It is kind of annoying, but most police departments have limited resources to deal with ID theft assistance.
Once the report is filed, they will give you a case number. However, it takes at minimum a few days to receive the report (if not longer).
At this point, I’m still waiting for the actual report, but upon receipt will be forwarding it to the each of the banks for their records. I will also use it to put a permanent freeze on my credit.
It is very important to file a police report since this can potentially protect you in the future.
5. Contact Chex Systems
This is a step that is often missed in the identity fraud process. I only knew about it because of my previous banking experience. Chex Systems is the verification company that banks use when they are opening checking and savings accounts.
If you are the victim of identity theft it is a good idea to reports to them as well so that they can create a flag on your account.
The vast majority of identity thieves aren’t going to use your info to open bank accounts since they are more interested in stealing, but you never know and it is a good idea to protect yourself.
I was able to do the report online through the Chex System website. Go to the section on identity theft. It took me less than five minutes to complete and will place a 90-day freeze on my account.
I can do a 7-year freeze with a formal affidavit which I’ll take care of next week.
6. File with the Federal Trade Commission
The Federal Trade Commission (FTC) recommends filing an identity theft report through their system as well since it links with the FBI and other national databases.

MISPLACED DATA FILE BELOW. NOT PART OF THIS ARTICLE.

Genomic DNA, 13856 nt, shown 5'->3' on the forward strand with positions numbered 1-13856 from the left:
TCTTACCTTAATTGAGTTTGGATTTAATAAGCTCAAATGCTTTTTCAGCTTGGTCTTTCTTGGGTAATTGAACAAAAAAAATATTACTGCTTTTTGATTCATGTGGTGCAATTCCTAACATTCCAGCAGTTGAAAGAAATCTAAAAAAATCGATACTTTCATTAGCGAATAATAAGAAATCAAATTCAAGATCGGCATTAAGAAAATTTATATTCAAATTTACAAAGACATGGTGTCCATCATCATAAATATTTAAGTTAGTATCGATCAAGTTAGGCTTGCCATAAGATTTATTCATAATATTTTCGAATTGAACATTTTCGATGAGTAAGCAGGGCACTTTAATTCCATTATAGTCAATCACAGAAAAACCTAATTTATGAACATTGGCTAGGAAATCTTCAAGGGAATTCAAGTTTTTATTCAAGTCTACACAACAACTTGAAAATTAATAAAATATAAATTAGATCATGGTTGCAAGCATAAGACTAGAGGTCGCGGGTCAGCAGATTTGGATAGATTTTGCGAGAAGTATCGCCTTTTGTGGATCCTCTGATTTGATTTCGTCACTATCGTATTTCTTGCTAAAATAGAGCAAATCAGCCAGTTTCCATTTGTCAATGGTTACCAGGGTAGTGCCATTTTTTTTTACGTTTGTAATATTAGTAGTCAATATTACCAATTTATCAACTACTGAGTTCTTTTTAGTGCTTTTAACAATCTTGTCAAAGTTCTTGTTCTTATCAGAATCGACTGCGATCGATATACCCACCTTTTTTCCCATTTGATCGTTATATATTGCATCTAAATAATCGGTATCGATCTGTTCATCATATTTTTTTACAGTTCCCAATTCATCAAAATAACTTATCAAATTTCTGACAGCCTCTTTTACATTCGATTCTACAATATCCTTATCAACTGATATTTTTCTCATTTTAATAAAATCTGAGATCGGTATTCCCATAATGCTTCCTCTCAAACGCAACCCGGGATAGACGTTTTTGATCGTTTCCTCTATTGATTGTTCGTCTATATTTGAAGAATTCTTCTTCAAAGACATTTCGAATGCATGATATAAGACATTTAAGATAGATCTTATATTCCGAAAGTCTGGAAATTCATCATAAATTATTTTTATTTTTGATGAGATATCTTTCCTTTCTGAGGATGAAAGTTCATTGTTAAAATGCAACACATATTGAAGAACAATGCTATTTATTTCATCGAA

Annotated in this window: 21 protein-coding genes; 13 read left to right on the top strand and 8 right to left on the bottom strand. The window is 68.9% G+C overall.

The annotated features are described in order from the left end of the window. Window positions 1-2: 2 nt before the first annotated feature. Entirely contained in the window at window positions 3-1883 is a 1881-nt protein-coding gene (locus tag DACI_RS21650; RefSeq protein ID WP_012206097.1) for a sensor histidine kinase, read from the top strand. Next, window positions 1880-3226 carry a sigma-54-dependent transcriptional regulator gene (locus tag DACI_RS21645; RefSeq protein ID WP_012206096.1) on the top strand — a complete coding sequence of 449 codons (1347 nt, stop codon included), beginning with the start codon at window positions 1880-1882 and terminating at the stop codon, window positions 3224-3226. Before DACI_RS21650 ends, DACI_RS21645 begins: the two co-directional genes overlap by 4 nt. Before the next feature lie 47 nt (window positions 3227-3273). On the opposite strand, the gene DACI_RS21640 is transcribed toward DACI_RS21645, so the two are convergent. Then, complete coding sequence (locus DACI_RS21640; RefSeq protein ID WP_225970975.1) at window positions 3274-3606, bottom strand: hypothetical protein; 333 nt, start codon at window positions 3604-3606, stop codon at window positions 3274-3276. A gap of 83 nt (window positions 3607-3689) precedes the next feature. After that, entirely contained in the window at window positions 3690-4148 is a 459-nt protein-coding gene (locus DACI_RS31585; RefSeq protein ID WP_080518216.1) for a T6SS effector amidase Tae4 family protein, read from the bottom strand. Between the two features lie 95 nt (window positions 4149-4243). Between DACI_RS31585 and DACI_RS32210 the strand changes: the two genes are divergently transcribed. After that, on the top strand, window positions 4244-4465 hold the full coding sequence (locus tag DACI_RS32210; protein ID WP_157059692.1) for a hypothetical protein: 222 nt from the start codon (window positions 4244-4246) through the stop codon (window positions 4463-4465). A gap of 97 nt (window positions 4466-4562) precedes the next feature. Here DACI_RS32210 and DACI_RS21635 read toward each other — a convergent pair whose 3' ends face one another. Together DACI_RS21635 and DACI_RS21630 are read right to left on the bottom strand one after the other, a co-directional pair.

I have to say I was pleasantly surprised with how easy it was to file the report and how much helpful information they provided.
To file your report, visit their website which is Identity Theft. The report took me 5-10 minutes to complete. They asked for a brief description of what happened and then had me provide as much information as possible on the accounts that were opened.
Once I was done, they provided a detailed list of recommendations and steps to complete. The recommendations included sample letters that you could send to banks, contact information for the credit bureaus and helpful hints on what to do in this situation.
I highly recommend taking this step as soon as possible if you are a victim of identity theft.
7. Freeze your credit
Freezing your credit is kind of a hassle. It means that no one can do anything with your credit unless you unfreeze your account.
This means car loans, house loans, credit cards – everything is frozen.